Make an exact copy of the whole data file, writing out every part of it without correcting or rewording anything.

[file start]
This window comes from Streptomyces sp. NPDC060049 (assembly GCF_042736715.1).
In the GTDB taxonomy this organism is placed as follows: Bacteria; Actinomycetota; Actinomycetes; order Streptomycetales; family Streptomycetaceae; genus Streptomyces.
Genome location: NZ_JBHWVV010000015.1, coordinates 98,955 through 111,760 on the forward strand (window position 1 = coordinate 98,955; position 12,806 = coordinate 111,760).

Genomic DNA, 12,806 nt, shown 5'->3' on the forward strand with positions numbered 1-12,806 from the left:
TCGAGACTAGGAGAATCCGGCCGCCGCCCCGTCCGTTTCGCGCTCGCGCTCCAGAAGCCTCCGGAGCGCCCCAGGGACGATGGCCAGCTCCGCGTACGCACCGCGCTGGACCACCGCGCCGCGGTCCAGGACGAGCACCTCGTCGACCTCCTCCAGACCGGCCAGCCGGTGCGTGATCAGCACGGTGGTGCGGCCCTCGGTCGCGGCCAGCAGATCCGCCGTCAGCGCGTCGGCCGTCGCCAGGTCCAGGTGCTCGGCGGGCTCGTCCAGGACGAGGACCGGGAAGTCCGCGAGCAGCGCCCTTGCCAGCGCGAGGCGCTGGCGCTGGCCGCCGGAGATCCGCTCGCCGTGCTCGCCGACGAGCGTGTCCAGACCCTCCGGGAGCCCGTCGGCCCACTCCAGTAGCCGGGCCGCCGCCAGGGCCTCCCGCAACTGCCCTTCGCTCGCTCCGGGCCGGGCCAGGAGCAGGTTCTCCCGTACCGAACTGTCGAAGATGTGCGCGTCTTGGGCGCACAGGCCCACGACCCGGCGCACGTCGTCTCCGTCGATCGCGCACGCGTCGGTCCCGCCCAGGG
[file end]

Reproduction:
This window comes from Streptomyces sp. NPDC060049 (assembly GCF_042736715.1).
In the GTDB taxonomy this organism is placed as follows: Bacteria; Actinomycetota; Actinomycetes; order Streptomycetales; family Streptomycetaceae; genus Streptomyces.
Genome location: NZ_JBHWVV010000015.1, coordinates 98,955 through 111,760 on the forward strand (window position 1 = coordinate 98,955; position 12,806 = coordinate 111,760).

Genomic DNA, 12,806 nt, shown 5'->3' on the forward strand with positions numbered 1-12,806 from the left:
TCGAGACTAGGAGAATCCGGCCGCCGCCCCGTCCGTTTCGCGCTCGCGCTCCAGAAGCCTCCGGAGCGCCCCAGGGACGATGGCCAGCTCCGCGTACGCACCGCGCTGGACCACCGCGCCGCGGTCCAGGACGAGCACCTCGTCGACCTCCTCCAGACCGGCCAGCCGGTGCGTGATCAGCACGGTGGTGCGGCCCTCGGTCGCGGCCAGCAGATCCGCCGTCAGCGCGTCGGCCGTCGCCAGGTCCAGGTGCTCGGCGGGCTCGTCCAGGACGAGGACCGGGAAGTCCGCGAGCAGCGCCCTTGCCAGCGCGAGGCGCTGGCGCTGGCCGCCGGAGATCCGCTCGCCGTGCTCGCCGACGAGCGTGTCCAGACCCTCCGGGAGCCCGTCGGCCCACTCCAGTAGCCGGGCCGCCGCCAGGGCCTCCCGCAACTGCCCTTCGCTCGCTCCGGGCCGGGCCAGGAGCAGGTTCTCCCGTACCGAACTGTCGAAGATGTGCGCGTCTTGGGCGCACAGGCCCACGACCCGGCGCACGTCGTCTCCGTCGATCGCGCACGCGTCGGTCCCGCCCAGGG